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New Brunswick family of potato farmers launch vodka made from spuds

Click to play video: 'New Brunswick family of potato farmers launch vodka made from spuds' New Brunswick family of potato farmers launch vodka made from spuds
Blue Roof Distillers has joined a small handful of distillers in the country making potato vodka. Even though it has been around since the days of the backyard still this is a first for New Brunswick. Shelley Steeves has more – Jun 8, 2017

A family of New Brunswick potato farmers are getting into the booze business by making vodka from spuds.

Blue Roof Distillers has joined a small handful of distillers in the country making the product.

“We are pretty excited to roll it out and we hope it does well” said Devon Strang, 25, who wanted to find a way to profit from the potatoes they grow that are too small to sell in the grocery stores.

“We decided to use these potatoes, the good small ones, and try to turn them into a value-added product on our farm and that is potato vodka.”

READ MORE: What’s in your booze? New Canadian vodka company says nutritional content should be required

The Strang family has been farming in the community of Malden, N.B. since 1855.  For decades, the blue roofs on their barns have symbolized potatoes. But now they also represent their new line of ultra-premium Blue Roof vodka.

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Potato vodka has been around since the days of the backyard still, but this is a first for New Brunswick.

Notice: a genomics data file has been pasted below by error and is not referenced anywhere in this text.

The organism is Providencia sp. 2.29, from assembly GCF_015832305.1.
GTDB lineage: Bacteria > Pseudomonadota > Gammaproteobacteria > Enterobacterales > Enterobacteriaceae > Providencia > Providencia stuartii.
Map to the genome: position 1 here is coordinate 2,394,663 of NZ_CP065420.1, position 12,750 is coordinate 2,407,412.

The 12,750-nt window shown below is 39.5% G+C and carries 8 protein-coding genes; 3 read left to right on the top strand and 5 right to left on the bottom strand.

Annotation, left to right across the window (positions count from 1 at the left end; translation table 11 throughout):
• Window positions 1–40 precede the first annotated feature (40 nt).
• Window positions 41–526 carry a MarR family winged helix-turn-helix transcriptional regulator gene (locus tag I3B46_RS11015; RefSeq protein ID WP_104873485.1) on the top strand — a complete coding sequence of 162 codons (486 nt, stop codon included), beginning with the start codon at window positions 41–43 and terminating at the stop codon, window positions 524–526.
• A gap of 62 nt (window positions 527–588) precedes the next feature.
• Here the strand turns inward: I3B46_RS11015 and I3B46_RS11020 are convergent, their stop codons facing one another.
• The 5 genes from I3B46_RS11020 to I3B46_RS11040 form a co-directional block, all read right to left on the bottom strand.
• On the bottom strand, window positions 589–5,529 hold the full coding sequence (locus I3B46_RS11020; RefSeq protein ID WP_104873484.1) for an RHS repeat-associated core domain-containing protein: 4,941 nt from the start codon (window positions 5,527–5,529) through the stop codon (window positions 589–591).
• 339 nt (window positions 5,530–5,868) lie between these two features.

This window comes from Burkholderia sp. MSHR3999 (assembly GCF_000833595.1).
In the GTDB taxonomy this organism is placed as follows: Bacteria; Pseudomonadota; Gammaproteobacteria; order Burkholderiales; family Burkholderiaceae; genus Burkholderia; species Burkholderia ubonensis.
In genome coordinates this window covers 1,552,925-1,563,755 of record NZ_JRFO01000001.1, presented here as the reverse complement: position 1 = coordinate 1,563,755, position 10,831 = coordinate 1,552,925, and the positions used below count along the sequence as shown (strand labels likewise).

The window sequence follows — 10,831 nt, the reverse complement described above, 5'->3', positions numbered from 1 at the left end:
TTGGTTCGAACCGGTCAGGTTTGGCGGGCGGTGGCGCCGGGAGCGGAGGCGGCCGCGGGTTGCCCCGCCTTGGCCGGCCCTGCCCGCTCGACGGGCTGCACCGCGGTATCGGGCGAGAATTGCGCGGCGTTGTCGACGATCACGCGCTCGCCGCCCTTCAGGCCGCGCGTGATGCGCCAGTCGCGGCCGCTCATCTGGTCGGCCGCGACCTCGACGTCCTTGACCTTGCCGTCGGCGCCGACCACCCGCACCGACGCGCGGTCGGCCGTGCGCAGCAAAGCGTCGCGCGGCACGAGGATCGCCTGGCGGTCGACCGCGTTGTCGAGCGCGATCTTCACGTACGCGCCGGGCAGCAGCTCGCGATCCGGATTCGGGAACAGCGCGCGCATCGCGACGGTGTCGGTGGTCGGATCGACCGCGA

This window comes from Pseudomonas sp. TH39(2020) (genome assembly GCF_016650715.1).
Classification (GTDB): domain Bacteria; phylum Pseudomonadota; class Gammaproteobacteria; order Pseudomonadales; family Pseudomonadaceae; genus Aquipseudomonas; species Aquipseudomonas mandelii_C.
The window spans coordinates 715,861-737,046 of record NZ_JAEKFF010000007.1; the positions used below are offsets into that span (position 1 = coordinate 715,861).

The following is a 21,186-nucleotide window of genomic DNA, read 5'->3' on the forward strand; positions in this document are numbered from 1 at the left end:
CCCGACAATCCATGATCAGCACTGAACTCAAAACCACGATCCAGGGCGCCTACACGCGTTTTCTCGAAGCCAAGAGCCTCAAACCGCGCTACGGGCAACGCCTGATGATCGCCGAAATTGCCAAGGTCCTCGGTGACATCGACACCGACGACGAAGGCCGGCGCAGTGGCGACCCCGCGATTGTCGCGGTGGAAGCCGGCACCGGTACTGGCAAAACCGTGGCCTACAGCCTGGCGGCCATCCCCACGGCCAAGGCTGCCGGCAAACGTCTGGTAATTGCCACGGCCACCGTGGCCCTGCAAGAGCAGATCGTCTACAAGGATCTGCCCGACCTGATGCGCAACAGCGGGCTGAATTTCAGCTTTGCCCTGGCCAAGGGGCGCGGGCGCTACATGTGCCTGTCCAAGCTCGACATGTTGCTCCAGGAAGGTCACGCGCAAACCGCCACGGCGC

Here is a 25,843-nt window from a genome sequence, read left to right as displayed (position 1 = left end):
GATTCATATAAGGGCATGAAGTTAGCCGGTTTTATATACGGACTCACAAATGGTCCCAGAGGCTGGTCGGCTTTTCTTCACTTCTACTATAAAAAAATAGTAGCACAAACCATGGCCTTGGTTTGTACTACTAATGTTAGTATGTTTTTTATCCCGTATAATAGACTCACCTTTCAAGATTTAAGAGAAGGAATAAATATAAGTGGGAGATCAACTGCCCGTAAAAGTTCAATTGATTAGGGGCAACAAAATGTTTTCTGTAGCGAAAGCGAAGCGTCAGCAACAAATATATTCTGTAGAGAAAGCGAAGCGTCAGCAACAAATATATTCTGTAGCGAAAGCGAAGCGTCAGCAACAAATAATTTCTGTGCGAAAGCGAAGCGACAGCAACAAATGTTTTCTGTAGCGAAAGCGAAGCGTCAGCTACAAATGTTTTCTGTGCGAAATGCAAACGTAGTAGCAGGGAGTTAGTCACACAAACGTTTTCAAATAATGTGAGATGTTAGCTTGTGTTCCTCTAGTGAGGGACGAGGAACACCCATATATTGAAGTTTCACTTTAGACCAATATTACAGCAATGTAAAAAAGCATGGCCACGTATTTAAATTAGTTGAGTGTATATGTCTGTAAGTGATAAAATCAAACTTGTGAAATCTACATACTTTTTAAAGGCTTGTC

Strang said 30 bags of spuds are dumped, skin and all, into a massive cooker where the starch in the spuds is broken down into what used to be called potato champagne.

WATCH: A New Brunswick family of potato farmers has launched their own brand of vodka made from spuds.

Click to play video: 'N.B. family launches vodka made from potatoes' N.B. family launches vodka made from potatoes
N.B. family launches vodka made from potatoes – Jun 8, 2017

He said their brand is unique because they don’t use flaked potatoes, instead choosing to cook the potatoes whole and “we don’t add malted barley so we can call our vodka a gluten-free vodka at the end process.”

It was an idea born in the heart of Strang who was thinking of his mom, “my mother has celiac disease so it’s always been in the back of my mind.”  He said while there may be only traces of gluten molecules left behind in conventional vodka made from grain, some people who are gluten sensitive can have adverse reactions to it. So they decided to make their product certified gluten free.

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The family plans to start out small and bottle the product by hand until people get a taste for it.

“I am hoping we are going to sell out and continue to sell out for the first few years until we have more money to invest in more equipment tanks and an automated bottling line,” Strang said.

READ MORE: Premium vodka producers focus on purity, not kitsch

The first bottles were corked this week, and even Devon’s grandfather, Robert, who been growing only potatoes for more than 40 years approves of the new venture.

The first batch of Blue Roof vodka will be available in the farm’s storefront this week and in New Brunswick liquor stores sometime in the next week, with plans to spread the spud vodka throughout Canada.

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